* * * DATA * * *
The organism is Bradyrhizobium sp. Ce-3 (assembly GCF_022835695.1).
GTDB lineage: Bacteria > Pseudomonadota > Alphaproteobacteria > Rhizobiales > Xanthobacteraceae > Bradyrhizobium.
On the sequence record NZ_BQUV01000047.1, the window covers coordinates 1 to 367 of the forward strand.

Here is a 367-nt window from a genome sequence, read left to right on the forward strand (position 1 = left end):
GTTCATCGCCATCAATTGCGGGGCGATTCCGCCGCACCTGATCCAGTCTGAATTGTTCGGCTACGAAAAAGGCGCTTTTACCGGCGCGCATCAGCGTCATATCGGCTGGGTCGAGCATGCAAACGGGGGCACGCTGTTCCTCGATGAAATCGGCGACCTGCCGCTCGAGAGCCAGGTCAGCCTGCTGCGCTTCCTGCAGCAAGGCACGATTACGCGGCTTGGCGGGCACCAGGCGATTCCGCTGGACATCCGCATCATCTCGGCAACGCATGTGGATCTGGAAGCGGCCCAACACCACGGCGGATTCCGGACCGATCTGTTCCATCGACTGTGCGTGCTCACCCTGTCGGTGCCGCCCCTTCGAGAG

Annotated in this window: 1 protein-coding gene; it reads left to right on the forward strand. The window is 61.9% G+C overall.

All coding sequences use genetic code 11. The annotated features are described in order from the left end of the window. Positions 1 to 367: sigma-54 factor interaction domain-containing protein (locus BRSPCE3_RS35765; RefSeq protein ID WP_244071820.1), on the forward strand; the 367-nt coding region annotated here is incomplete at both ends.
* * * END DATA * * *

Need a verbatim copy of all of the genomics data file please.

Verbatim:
The organism is Bradyrhizobium sp. Ce-3 (assembly GCF_022835695.1).
GTDB lineage: Bacteria > Pseudomonadota > Alphaproteobacteria > Rhizobiales > Xanthobacteraceae > Bradyrhizobium.
On the sequence record NZ_BQUV01000047.1, the window covers coordinates 1 to 367 of the forward strand.

Here is a 367-nt window from a genome sequence, read left to right on the forward strand (position 1 = left end):
GTTCATCGCCATCAATTGCGGGGCGATTCCGCCGCACCTGATCCAGTCTGAATTGTTCGGCTACGAAAAAGGCGCTTTTACCGGCGCGCATCAGCGTCATATCGGCTGGGTCGAGCATGCAAACGGGGGCACGCTGTTCCTCGATGAAATCGGCGACCTGCCGCTCGAGAGCCAGGTCAGCCTGCTGCGCTTCCTGCAGCAAGGCACGATTACGCGGCTTGGCGGGCACCAGGCGATTCCGCTGGACATCCGCATCATCTCGGCAACGCATGTGGATCTGGAAGCGGCCCAACACCACGGCGGATTCCGGACCGATCTGTTCCATCGACTGTGCGTGCTCACCCTGTCGGTGCCGCCCCTTCGAGAG

Annotated in this window: 1 protein-coding gene; it reads left to right on the forward strand. The window is 61.9% G+C overall.

All coding sequences use genetic code 11. The annotated features are described in order from the left end of the window. Positions 1 to 367: sigma-54 factor interaction domain-containing protein (locus BRSPCE3_RS35765; RefSeq protein ID WP_244071820.1), on the forward strand; the 367-nt coding region annotated here is incomplete at both ends.